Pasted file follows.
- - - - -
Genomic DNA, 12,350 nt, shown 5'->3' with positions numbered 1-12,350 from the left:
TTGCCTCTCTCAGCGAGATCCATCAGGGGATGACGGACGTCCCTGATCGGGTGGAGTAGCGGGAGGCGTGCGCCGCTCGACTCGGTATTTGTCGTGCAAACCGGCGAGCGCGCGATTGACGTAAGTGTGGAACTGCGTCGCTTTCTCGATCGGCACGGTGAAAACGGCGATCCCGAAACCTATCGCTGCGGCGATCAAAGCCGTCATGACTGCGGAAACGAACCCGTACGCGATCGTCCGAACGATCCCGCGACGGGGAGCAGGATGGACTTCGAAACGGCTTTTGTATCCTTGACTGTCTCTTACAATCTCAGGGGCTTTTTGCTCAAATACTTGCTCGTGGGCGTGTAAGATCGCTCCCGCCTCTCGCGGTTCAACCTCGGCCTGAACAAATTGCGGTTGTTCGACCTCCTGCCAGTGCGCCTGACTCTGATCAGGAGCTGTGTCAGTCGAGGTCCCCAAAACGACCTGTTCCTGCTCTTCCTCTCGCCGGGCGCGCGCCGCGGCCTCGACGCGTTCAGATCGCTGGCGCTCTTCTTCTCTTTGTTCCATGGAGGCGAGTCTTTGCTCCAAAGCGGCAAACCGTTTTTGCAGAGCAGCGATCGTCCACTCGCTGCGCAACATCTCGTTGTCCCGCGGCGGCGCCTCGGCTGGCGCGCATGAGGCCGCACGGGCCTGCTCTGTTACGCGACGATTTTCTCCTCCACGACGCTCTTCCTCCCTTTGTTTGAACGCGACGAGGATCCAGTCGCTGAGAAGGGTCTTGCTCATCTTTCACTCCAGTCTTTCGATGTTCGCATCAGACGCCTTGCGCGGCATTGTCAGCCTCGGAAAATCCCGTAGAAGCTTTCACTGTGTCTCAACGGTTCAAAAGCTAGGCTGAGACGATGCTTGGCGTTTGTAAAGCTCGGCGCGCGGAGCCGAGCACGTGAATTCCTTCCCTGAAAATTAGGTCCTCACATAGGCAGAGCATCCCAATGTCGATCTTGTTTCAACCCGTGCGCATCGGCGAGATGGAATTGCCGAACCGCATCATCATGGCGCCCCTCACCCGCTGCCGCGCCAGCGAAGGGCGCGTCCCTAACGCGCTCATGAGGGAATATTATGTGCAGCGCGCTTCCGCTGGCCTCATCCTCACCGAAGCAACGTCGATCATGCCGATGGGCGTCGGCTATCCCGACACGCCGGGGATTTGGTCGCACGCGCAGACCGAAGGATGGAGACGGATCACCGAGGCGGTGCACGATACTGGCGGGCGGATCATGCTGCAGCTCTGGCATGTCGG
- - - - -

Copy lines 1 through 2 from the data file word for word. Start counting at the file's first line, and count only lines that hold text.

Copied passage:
Genomic DNA, 12,350 nt, shown 5'->3' with positions numbered 1-12,350 from the left:
TTGCCTCTCTCAGCGAGATCCATCAGGGGATGACGGACGTCCCTGATCGGGTGGAGTAGCGGGAGGCGTGCGCCGCTCGACTCGGTATTTGTCGTGCAAACCGGCGAGCGCGCGATTGACGTAAGTGTGGAACTGCGTCGCTTTCTCGATCGGCACGGTGAAAACGGCGATCCCGAAACCTATCGCTGCGGCGATCAAAGCCGTCATGACTGCGGAAACGAACCCGTACGCGATCGTCCGAACGATCCCGCGACGGGGAGCAGGATGGACTTCGAAACGGCTTTTGTATCCTTGACTGTCTCTTACAATCTCAGGGGCTTTTTGCTCAAATACTTGCTCGTGGGCGTGTAAGATCGCTCCCGCCTCTCGCGGTTCAACCTCGGCCTGAACAAATTGCGGTTGTTCGACCTCCTGCCAGTGCGCCTGACTCTGATCAGGAGCTGTGTCAGTCGAGGTCCCCAAAACGACCTGTTCCTGCTCTTCCTCTCGCCGGGCGCGCGCCGCGGCCTCGACGCGTTCAGATCGCTGGCGCTCTTCTTCTCTTTGTTCCATGGAGGCGAGTCTTTGCTCCAAAGCGGCAAACCGTTTTTGCAGAGCAGCGATCGTCCACTCGCTGCGCAACATCTCGTTGTCCCGCGGCGGCGCCTCGGCTGGCGCGCATGAGGCCGCACGGGCCTGCTCTGTTACGCGACGATTTTCTCCTCCACGACGCTCTTCCTCCCTTTGTTTGAACGCGACGAGGATCCAGTCGCTGAGAAGGGTCTTGCTCATCTTTCACTCCAGTCTTTCGATGTTCGCATCAGACGCCTTGCGCGGCATTGTCAGCCTCGGAAAATCCCGTAGAAGCTTTCACTGTGTCTCAACGGTTCAAAAGCTAGGCTGAGACGATGCTTGGCGTTTGTAAAGCTCGGCGCGCGGAGCCGAGCACGTGAATTCCTTCCCTGAAAATTAGGTCCTCACATAGGCAGAGCATCCCAATGTCGATCTTGTTTCAACCCGTGCGCATCGGCGAGATGGAATTGCCGAACCGCATCATCATGGCGCCCCTCACCCGCTGCCGCGCCAGCGAAGGGCGCGTCCCTAACGCGCTCATGAGGGAATATTATGTGCAGCGCGCTTCCGCTGGCCTCATCCTCACCGAAGCAACGTCGATCATGCCGATGGGCGTCGGCTATCCCGACACGCCGGGGATTTGGTCGCACGCGCAGACCGAAGGATGGAGACGGATCACCGAGGCGGTGCACGATACTGGCGGGCGGATCATGCTGCAGCTCTGGCATGTCGG